Minneapolis Mayor/noted silver fox R.T. Rybak is cruising through the Boystown neighborhood of Chicago today, but sadly he’s not looking for a trick. The three-term Democrat, who happens to have a wife and kids, is visiting Illinois to drum up support for his “Marry Me in Minneapolis” campaign.
“Marry Me in Minneapolis” capitalizes on the lack of rights affordedto same-sex couples living in neighboring states. After visiting Illinois, Rybak plans to take his tour to Wisconsin and Colorado, hoping to draw couples—and their checkbooks—to his city. The recent IRS/Treasury Department ruling that legal same-sex marriages will be recognized for federal tax purposes, regardless of where they are performed, certainly makes Rybak’s offer more appealing.
Understanding the potential boon for his city’s economy, Rybak is working tirelessly to make getting married in Minneapolis as easy as possible. Meet Minneapolis, the city’s Convention and Visitors Association, is offering free wedding planning through its user-friendly website, which provides information on everything from where to obtain a license to what kinds of reception venues are available.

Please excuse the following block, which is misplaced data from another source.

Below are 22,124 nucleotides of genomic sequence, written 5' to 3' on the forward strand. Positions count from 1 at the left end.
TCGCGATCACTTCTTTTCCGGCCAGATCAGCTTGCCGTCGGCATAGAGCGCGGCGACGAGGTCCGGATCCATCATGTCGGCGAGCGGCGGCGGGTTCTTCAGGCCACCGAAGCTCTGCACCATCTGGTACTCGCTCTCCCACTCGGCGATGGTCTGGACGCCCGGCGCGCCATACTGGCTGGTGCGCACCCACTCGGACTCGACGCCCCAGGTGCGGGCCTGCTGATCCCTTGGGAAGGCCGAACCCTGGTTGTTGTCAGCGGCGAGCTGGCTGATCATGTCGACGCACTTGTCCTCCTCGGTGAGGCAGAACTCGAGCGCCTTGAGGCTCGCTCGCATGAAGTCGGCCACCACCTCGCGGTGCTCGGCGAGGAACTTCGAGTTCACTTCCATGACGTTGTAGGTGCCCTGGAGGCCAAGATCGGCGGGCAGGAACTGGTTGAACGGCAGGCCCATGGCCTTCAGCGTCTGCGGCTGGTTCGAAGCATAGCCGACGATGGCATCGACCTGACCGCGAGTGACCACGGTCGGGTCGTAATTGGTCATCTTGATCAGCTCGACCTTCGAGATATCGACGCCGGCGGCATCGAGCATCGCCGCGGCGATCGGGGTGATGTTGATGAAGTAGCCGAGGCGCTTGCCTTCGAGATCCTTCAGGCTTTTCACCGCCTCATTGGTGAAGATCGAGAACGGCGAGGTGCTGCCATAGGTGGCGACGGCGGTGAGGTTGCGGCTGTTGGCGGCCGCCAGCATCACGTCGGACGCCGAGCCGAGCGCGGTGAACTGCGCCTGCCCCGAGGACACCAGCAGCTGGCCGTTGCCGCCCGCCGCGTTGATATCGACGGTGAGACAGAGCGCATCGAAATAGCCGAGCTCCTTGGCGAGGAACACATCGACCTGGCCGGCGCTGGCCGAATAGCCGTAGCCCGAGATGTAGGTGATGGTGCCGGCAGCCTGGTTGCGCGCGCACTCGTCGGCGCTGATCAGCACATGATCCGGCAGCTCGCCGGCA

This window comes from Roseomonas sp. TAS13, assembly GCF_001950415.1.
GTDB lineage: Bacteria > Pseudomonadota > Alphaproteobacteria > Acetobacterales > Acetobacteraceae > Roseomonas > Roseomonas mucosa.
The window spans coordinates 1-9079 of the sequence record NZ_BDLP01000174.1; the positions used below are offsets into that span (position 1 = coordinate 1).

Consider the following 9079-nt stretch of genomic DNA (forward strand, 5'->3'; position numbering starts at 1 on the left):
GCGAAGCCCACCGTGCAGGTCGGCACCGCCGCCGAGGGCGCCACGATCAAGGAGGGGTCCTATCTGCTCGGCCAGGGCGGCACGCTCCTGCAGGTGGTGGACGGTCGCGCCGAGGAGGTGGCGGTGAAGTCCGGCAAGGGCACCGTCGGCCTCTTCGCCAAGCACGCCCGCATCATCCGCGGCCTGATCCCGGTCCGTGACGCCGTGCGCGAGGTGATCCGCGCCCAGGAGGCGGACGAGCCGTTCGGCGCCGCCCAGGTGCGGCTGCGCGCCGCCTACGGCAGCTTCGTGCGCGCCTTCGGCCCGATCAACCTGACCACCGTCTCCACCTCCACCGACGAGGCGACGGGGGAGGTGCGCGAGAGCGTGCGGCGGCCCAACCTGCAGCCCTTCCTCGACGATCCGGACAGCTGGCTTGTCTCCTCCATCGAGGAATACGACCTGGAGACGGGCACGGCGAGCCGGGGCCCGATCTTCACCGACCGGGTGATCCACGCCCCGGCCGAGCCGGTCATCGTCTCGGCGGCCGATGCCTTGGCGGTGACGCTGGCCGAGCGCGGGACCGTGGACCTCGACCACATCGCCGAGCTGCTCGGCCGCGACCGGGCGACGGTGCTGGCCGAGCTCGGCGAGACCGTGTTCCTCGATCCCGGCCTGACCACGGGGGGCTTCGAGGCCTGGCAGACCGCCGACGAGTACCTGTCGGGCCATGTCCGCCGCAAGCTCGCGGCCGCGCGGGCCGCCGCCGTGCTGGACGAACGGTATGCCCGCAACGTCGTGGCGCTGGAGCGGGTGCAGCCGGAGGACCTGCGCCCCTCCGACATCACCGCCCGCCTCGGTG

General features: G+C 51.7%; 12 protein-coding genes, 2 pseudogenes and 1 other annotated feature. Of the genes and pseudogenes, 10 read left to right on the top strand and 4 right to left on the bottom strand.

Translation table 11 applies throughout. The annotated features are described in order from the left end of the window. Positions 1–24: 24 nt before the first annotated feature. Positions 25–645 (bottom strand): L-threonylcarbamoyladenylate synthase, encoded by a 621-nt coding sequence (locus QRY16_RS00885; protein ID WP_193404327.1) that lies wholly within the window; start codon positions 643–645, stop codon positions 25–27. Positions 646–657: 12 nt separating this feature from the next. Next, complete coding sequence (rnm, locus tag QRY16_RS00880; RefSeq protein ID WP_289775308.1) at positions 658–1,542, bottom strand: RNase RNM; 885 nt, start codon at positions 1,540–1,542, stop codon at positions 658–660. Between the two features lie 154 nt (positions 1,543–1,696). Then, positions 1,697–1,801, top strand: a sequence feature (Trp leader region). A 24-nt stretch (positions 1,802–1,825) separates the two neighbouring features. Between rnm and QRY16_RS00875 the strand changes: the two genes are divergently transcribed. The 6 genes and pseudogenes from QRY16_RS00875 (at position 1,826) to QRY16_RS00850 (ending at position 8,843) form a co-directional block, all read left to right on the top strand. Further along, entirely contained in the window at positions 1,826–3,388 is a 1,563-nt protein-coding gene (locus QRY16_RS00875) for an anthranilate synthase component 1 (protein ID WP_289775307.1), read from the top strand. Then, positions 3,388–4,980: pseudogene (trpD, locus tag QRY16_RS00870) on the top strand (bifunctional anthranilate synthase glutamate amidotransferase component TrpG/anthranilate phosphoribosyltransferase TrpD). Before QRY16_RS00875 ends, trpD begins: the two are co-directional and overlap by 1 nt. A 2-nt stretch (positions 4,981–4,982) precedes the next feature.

“Heck, if we get 30 couples from Chicago to come up here and do a wedding, that’s 30 weddings, 30 wedding parties, 30 rentals of great places, 30 florists. You begin to ripple that through the economy—now it’s assumed we’re going to get more than 30—that’s a lot of money,” Rybak told Minnesota Public Radio. “We really think this could have a very significant financial impact.”
Since winning election over incumbent Mayor Sharon Sayles Belton by a record margin in 2001, Rybak has gone on to become one of the most popular mayors in Minneapolis history. He’s extremely active on social media and has been credited as the first American mayor to use Twitter. Before entering politics, he worked as a journalist, notably starting Q Monthly, a local LGBT magazine, in the mid-1990s. He’s known for crowd surfing at political events.
On August 1st, Minnesota became the 12th state to legalize same-sex marriage. That morning at 12:01 a.m., Rybak began marrying same-sex couples, issuing 46 marriage certificates before the day was finished. Since August 1st, same sex couples have represented one-third of marriage license applicants in Minnesota.